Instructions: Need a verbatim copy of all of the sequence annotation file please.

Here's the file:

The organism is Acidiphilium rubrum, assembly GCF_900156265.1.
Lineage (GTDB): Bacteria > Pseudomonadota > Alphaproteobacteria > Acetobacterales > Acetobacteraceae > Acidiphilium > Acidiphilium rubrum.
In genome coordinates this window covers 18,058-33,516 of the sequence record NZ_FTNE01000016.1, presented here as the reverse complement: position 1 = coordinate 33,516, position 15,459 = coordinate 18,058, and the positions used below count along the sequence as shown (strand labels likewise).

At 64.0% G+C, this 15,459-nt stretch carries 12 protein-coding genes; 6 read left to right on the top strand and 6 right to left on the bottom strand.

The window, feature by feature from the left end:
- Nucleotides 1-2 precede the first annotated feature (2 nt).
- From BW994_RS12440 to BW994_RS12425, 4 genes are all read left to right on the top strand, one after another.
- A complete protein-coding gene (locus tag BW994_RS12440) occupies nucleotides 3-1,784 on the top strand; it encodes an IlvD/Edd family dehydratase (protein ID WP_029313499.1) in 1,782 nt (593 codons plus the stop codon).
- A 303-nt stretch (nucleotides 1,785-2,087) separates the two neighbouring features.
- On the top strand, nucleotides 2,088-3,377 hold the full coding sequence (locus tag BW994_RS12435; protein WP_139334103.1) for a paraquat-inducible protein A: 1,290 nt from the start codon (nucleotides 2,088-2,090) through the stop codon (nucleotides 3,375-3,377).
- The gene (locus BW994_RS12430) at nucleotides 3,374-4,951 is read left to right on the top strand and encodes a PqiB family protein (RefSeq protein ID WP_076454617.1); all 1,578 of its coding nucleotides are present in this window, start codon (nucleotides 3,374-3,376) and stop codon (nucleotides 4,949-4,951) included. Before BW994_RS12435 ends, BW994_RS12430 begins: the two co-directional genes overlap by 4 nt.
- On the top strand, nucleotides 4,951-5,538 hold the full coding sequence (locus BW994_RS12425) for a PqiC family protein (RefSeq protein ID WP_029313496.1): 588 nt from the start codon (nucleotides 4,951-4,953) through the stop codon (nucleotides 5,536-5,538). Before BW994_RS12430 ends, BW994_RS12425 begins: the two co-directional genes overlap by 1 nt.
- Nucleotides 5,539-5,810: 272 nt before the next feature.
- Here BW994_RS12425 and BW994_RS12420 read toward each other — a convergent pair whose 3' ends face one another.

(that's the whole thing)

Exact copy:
The organism is Acidiphilium rubrum, assembly GCF_900156265.1.
Lineage (GTDB): Bacteria > Pseudomonadota > Alphaproteobacteria > Acetobacterales > Acetobacteraceae > Acidiphilium > Acidiphilium rubrum.
In genome coordinates this window covers 18,058-33,516 of the sequence record NZ_FTNE01000016.1, presented here as the reverse complement: position 1 = coordinate 33,516, position 15,459 = coordinate 18,058, and the positions used below count along the sequence as shown (strand labels likewise).

At 64.0% G+C, this 15,459-nt stretch carries 12 protein-coding genes; 6 read left to right on the top strand and 6 right to left on the bottom strand.

The window, feature by feature from the left end:
- Nucleotides 1-2 precede the first annotated feature (2 nt).
- From BW994_RS12440 to BW994_RS12425, 4 genes are all read left to right on the top strand, one after another.
- A complete protein-coding gene (locus tag BW994_RS12440) occupies nucleotides 3-1,784 on the top strand; it encodes an IlvD/Edd family dehydratase (protein ID WP_029313499.1) in 1,782 nt (593 codons plus the stop codon).
- A 303-nt stretch (nucleotides 1,785-2,087) separates the two neighbouring features.
- On the top strand, nucleotides 2,088-3,377 hold the full coding sequence (locus tag BW994_RS12435; protein WP_139334103.1) for a paraquat-inducible protein A: 1,290 nt from the start codon (nucleotides 2,088-2,090) through the stop codon (nucleotides 3,375-3,377).
- The gene (locus BW994_RS12430) at nucleotides 3,374-4,951 is read left to right on the top strand and encodes a PqiB family protein (RefSeq protein ID WP_076454617.1); all 1,578 of its coding nucleotides are present in this window, start codon (nucleotides 3,374-3,376) and stop codon (nucleotides 4,949-4,951) included. Before BW994_RS12435 ends, BW994_RS12430 begins: the two co-directional genes overlap by 4 nt.
- On the top strand, nucleotides 4,951-5,538 hold the full coding sequence (locus BW994_RS12425) for a PqiC family protein (RefSeq protein ID WP_029313496.1): 588 nt from the start codon (nucleotides 4,951-4,953) through the stop codon (nucleotides 5,536-5,538). Before BW994_RS12430 ends, BW994_RS12425 begins: the two co-directional genes overlap by 1 nt.
- Nucleotides 5,539-5,810: 272 nt before the next feature.
- Here BW994_RS12425 and BW994_RS12420 read toward each other — a convergent pair whose 3' ends face one another.